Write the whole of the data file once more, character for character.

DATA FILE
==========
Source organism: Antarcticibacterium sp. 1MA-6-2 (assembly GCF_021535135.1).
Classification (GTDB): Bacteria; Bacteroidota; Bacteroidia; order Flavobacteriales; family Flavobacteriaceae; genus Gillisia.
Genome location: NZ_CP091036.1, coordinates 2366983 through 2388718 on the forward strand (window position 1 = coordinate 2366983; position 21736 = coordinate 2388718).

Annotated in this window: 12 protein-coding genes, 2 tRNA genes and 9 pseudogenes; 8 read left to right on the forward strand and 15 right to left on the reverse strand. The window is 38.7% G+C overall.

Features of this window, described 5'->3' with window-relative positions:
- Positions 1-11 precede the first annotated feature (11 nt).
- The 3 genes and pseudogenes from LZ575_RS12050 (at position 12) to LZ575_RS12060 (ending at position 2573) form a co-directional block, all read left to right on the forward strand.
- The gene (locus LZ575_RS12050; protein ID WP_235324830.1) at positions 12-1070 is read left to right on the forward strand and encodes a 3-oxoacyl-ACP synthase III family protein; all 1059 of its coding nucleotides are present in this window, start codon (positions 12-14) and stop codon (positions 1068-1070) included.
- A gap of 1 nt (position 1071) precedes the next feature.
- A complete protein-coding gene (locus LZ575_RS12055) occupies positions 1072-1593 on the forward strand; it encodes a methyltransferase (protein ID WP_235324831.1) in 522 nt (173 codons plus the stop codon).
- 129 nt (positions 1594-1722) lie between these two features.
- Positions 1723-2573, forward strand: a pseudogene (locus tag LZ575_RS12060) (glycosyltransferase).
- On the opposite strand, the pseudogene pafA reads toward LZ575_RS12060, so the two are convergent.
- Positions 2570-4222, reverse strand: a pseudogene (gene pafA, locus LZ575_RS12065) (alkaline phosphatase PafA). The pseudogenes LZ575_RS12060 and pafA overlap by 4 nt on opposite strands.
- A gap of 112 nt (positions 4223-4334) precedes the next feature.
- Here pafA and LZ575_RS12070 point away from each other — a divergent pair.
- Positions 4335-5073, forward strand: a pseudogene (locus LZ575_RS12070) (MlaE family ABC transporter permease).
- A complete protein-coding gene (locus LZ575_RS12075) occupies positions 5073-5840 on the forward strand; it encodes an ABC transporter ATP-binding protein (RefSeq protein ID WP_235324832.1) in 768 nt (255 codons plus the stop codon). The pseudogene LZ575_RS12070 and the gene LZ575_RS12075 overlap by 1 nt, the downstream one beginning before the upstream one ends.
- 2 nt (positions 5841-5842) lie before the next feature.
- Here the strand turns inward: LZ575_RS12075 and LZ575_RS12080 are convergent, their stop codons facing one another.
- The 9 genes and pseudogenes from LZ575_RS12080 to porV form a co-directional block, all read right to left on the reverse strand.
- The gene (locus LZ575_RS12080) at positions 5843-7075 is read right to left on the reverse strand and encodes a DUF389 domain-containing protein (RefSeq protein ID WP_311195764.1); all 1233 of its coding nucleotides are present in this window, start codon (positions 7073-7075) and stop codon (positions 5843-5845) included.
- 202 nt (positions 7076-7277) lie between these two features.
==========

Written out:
Source organism: Antarcticibacterium sp. 1MA-6-2 (assembly GCF_021535135.1).
Classification (GTDB): Bacteria; Bacteroidota; Bacteroidia; order Flavobacteriales; family Flavobacteriaceae; genus Gillisia.
Genome location: NZ_CP091036.1, coordinates 2366983 through 2388718 on the forward strand (window position 1 = coordinate 2366983; position 21736 = coordinate 2388718).

Annotated in this window: 12 protein-coding genes, 2 tRNA genes and 9 pseudogenes; 8 read left to right on the forward strand and 15 right to left on the reverse strand. The window is 38.7% G+C overall.

Features of this window, described 5'->3' with window-relative positions:
- Positions 1-11 precede the first annotated feature (11 nt).
- The 3 genes and pseudogenes from LZ575_RS12050 (at position 12) to LZ575_RS12060 (ending at position 2573) form a co-directional block, all read left to right on the forward strand.
- The gene (locus LZ575_RS12050; protein ID WP_235324830.1) at positions 12-1070 is read left to right on the forward strand and encodes a 3-oxoacyl-ACP synthase III family protein; all 1059 of its coding nucleotides are present in this window, start codon (positions 12-14) and stop codon (positions 1068-1070) included.
- A gap of 1 nt (position 1071) precedes the next feature.
- A complete protein-coding gene (locus LZ575_RS12055) occupies positions 1072-1593 on the forward strand; it encodes a methyltransferase (protein ID WP_235324831.1) in 522 nt (173 codons plus the stop codon).
- 129 nt (positions 1594-1722) lie between these two features.
- Positions 1723-2573, forward strand: a pseudogene (locus tag LZ575_RS12060) (glycosyltransferase).
- On the opposite strand, the pseudogene pafA reads toward LZ575_RS12060, so the two are convergent.
- Positions 2570-4222, reverse strand: a pseudogene (gene pafA, locus LZ575_RS12065) (alkaline phosphatase PafA). The pseudogenes LZ575_RS12060 and pafA overlap by 4 nt on opposite strands.
- A gap of 112 nt (positions 4223-4334) precedes the next feature.
- Here pafA and LZ575_RS12070 point away from each other — a divergent pair.
- Positions 4335-5073, forward strand: a pseudogene (locus LZ575_RS12070) (MlaE family ABC transporter permease).
- A complete protein-coding gene (locus LZ575_RS12075) occupies positions 5073-5840 on the forward strand; it encodes an ABC transporter ATP-binding protein (RefSeq protein ID WP_235324832.1) in 768 nt (255 codons plus the stop codon). The pseudogene LZ575_RS12070 and the gene LZ575_RS12075 overlap by 1 nt, the downstream one beginning before the upstream one ends.
- 2 nt (positions 5841-5842) lie before the next feature.
- Here the strand turns inward: LZ575_RS12075 and LZ575_RS12080 are convergent, their stop codons facing one another.
- The 9 genes and pseudogenes from LZ575_RS12080 to porV form a co-directional block, all read right to left on the reverse strand.
- The gene (locus LZ575_RS12080) at positions 5843-7075 is read right to left on the reverse strand and encodes a DUF389 domain-containing protein (RefSeq protein ID WP_311195764.1); all 1233 of its coding nucleotides are present in this window, start codon (positions 7073-7075) and stop codon (positions 5843-5845) included.
- 202 nt (positions 7076-7277) lie between these two features.